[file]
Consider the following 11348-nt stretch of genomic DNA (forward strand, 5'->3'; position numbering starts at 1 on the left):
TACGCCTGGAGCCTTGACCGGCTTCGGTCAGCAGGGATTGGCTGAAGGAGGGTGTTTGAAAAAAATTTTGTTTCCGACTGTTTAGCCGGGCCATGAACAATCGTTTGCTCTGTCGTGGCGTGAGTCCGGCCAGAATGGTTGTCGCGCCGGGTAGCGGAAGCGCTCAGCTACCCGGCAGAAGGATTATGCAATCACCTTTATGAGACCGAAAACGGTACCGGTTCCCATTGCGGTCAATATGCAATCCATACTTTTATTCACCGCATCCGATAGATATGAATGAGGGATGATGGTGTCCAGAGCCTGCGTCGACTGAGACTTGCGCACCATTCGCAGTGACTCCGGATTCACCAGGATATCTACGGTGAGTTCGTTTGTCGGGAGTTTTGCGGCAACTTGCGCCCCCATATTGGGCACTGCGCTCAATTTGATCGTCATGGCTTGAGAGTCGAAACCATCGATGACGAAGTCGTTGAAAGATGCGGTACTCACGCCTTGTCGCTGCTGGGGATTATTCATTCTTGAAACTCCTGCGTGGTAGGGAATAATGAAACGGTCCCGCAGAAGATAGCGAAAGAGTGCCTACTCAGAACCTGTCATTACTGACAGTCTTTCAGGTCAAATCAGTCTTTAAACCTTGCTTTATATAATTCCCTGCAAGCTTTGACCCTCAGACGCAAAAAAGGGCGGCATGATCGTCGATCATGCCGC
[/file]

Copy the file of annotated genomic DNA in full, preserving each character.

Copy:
Consider the following 11348-nt stretch of genomic DNA (forward strand, 5'->3'; position numbering starts at 1 on the left):
TACGCCTGGAGCCTTGACCGGCTTCGGTCAGCAGGGATTGGCTGAAGGAGGGTGTTTGAAAAAAATTTTGTTTCCGACTGTTTAGCCGGGCCATGAACAATCGTTTGCTCTGTCGTGGCGTGAGTCCGGCCAGAATGGTTGTCGCGCCGGGTAGCGGAAGCGCTCAGCTACCCGGCAGAAGGATTATGCAATCACCTTTATGAGACCGAAAACGGTACCGGTTCCCATTGCGGTCAATATGCAATCCATACTTTTATTCACCGCATCCGATAGATATGAATGAGGGATGATGGTGTCCAGAGCCTGCGTCGACTGAGACTTGCGCACCATTCGCAGTGACTCCGGATTCACCAGGATATCTACGGTGAGTTCGTTTGTCGGGAGTTTTGCGGCAACTTGCGCCCCCATATTGGGCACTGCGCTCAATTTGATCGTCATGGCTTGAGAGTCGAAACCATCGATGACGAAGTCGTTGAAAGATGCGGTACTCACGCCTTGTCGCTGCTGGGGATTATTCATTCTTGAAACTCCTGCGTGGTAGGGAATAATGAAACGGTCCCGCAGAAGATAGCGAAAGAGTGCCTACTCAGAACCTGTCATTACTGACAGTCTTTCAGGTCAAATCAGTCTTTAAACCTTGCTTTATATAATTCCCTGCAAGCTTTGACCCTCAGACGCAAAAAAGGGCGGCATGATCGTCGATCATGCCGC